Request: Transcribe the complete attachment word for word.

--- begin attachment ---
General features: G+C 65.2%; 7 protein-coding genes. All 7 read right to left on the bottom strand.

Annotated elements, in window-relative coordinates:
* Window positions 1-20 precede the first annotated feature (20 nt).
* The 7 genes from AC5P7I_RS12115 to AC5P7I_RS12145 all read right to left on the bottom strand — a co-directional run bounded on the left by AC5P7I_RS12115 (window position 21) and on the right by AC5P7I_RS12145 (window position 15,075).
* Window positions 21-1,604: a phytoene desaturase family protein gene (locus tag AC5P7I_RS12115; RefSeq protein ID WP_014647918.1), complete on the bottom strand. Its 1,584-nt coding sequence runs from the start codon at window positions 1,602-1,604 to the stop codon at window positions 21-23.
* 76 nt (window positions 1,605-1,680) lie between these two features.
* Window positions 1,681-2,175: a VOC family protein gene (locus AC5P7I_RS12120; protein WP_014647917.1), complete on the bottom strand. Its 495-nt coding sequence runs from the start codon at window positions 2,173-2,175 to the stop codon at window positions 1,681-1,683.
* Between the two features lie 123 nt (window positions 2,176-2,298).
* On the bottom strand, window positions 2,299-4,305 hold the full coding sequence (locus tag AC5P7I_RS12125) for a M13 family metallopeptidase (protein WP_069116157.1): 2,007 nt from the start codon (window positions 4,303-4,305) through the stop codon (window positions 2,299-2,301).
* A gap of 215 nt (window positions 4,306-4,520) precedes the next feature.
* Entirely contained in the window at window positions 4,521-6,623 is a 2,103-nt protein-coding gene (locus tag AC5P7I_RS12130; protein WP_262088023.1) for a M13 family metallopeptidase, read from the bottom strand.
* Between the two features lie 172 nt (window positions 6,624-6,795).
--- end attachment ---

General features: G+C 65.2%; 7 protein-coding genes. All 7 read right to left on the bottom strand.

Annotated elements, in window-relative coordinates:
* Window positions 1-20 precede the first annotated feature (20 nt).
* The 7 genes from AC5P7I_RS12115 to AC5P7I_RS12145 all read right to left on the bottom strand — a co-directional run bounded on the left by AC5P7I_RS12115 (window position 21) and on the right by AC5P7I_RS12145 (window position 15,075).
* Window positions 21-1,604: a phytoene desaturase family protein gene (locus tag AC5P7I_RS12115; RefSeq protein ID WP_014647918.1), complete on the bottom strand. Its 1,584-nt coding sequence runs from the start codon at window positions 1,602-1,604 to the stop codon at window positions 21-23.
* 76 nt (window positions 1,605-1,680) lie between these two features.
* Window positions 1,681-2,175: a VOC family protein gene (locus AC5P7I_RS12120; protein WP_014647917.1), complete on the bottom strand. Its 495-nt coding sequence runs from the start codon at window positions 2,173-2,175 to the stop codon at window positions 1,681-1,683.
* Between the two features lie 123 nt (window positions 2,176-2,298).
* On the bottom strand, window positions 2,299-4,305 hold the full coding sequence (locus tag AC5P7I_RS12125) for a M13 family metallopeptidase (protein WP_069116157.1): 2,007 nt from the start codon (window positions 4,303-4,305) through the stop codon (window positions 2,299-2,301).
* A gap of 215 nt (window positions 4,306-4,520) precedes the next feature.
* Entirely contained in the window at window positions 4,521-6,623 is a 2,103-nt protein-coding gene (locus tag AC5P7I_RS12130; protein WP_262088023.1) for a M13 family metallopeptidase, read from the bottom strand.
* Between the two features lie 172 nt (window positions 6,624-6,795).